For most of President Donald Trump’s time in office, his administration has been plagued by leaks to the media.
Now, according to a recent report from Axios described in The Hill, White House Chief of Staff Mark Meadows has set up a veritable sting operation to oust the leakers, which surely has many people in official D.C. on edge.
It seems as though barely a month has gone by in which there hasn’t been a leak of some sort resulting in a negative headline for President Trump.
Part of the reason for this is that, especially during the early days of this administration, not much of an effort was made to oust Obama administration holdovers, especially among the lower ranks.
When Mark Meadows took over as Trump’s chief of staff, he made it a priority to halt the leaks, but the problem persists.
Recent examples of leaks from within include reports alleging that Russia had placed bounties on American soldiers in Afghanistan and the claim that President Trump hid in a White House bunker during recent protests in the nation’s capital.
Exposing the culprits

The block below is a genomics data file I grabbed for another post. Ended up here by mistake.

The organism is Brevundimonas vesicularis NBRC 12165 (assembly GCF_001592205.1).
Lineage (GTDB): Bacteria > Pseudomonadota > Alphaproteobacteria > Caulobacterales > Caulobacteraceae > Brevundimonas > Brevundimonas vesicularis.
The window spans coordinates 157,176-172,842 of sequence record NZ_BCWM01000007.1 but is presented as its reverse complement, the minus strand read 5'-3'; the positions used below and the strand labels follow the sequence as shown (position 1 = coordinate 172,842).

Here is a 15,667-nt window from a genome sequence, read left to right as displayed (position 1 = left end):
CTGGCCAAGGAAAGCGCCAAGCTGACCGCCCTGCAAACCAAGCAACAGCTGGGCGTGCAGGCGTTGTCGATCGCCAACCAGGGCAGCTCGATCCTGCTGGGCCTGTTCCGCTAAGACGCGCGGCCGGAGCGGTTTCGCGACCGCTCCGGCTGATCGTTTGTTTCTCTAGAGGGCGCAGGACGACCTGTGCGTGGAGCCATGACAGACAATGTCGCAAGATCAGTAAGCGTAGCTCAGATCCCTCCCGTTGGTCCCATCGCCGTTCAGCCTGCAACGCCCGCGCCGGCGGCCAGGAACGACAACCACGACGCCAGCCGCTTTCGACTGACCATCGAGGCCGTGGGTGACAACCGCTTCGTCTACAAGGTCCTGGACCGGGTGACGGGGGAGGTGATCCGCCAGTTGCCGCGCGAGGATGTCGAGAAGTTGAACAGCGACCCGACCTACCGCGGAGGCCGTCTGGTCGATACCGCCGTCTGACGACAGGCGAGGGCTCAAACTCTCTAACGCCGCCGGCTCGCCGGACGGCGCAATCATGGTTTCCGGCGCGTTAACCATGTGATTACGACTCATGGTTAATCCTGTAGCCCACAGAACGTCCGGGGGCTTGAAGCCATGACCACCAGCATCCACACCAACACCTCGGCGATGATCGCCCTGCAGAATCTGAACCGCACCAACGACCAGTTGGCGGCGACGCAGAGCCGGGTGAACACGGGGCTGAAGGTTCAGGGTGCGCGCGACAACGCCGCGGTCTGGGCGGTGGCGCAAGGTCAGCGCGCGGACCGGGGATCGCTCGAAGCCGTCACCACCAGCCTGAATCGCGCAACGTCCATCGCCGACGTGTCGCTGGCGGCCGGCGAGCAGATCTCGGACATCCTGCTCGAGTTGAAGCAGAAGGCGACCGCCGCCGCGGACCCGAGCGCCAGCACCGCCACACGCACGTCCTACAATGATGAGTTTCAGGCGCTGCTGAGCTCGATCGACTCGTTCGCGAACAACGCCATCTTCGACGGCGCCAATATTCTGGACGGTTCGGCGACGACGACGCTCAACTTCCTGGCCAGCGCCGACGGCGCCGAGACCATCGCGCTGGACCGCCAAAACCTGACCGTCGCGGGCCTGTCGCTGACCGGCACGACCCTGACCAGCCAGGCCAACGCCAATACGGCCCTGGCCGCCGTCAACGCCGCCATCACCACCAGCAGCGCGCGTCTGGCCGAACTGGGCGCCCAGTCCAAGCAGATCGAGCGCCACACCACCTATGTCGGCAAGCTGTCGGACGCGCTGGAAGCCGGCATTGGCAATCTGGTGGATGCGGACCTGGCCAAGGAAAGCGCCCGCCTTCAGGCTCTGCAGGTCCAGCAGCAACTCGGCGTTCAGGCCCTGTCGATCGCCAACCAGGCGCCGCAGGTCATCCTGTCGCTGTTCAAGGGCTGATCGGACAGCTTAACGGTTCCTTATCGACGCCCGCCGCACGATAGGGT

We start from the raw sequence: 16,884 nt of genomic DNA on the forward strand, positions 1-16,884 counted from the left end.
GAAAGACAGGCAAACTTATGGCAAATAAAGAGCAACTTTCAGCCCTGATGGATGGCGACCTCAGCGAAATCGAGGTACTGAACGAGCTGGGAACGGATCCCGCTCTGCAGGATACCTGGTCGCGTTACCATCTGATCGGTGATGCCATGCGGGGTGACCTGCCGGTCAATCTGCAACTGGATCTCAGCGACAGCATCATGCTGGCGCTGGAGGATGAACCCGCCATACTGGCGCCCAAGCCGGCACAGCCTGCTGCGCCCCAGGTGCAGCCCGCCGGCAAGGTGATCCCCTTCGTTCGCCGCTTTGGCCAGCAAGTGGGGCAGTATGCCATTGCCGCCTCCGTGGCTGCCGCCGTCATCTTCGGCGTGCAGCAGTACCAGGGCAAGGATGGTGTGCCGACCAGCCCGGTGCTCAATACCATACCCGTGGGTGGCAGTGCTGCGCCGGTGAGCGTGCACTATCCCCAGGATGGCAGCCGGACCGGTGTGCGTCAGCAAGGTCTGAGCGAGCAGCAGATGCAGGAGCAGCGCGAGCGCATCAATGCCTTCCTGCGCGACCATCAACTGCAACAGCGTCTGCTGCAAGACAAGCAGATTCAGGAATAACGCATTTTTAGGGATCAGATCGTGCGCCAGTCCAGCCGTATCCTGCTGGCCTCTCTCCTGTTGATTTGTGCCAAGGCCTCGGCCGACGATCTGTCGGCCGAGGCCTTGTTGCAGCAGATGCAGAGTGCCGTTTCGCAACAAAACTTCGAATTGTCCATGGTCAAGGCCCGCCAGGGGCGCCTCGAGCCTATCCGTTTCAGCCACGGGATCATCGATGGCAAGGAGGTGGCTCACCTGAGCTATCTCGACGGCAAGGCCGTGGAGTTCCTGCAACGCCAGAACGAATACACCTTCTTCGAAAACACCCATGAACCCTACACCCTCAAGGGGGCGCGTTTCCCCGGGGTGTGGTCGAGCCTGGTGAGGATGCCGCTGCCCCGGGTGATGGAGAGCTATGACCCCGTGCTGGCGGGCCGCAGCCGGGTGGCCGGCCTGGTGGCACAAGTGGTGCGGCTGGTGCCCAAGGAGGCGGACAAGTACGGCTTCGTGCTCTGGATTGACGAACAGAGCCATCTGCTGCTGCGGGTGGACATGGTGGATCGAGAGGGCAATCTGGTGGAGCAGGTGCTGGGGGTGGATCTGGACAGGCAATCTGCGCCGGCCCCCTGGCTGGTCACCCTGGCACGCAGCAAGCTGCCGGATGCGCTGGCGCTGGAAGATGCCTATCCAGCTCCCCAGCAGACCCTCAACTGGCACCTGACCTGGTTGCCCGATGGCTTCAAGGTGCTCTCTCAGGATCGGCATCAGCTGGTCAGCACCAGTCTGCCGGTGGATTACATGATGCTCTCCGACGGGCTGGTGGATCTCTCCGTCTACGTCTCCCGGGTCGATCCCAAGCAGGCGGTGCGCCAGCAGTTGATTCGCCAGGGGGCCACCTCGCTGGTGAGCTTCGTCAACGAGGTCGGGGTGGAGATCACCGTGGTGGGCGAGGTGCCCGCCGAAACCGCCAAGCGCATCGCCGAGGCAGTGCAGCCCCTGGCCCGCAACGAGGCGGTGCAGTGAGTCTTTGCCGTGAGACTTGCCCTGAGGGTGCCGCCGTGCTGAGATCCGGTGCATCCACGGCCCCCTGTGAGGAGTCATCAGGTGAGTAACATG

These leaks have always bothered the president, as loyalty is something he expects and deserves, but the recent incidents have reportedly served as a tipping point for Trump who wants action taken now.
According to the original Axios report, Meadows has employed the tried-and-true practice of setting information traps to root out the leakers once and for all.
Meadows has reportedly been providing information to various departments and waiting to see which administration officials subsequently go to the media so that he can identify the culprits and nip the problem in the bud.
This has undoubtedly caused tension in and around the White House, and it should.
While the American people are all for transparency, the leaking of classified information can do great damage to national security, and much of the specific material that has been leaked is doing just that.
When The New York Times has access to classified intelligence, and Secret Service security protocols are being discussed openly by anchors on CNN, something clearly needs to be done — and thank goodness Meadows is on the case.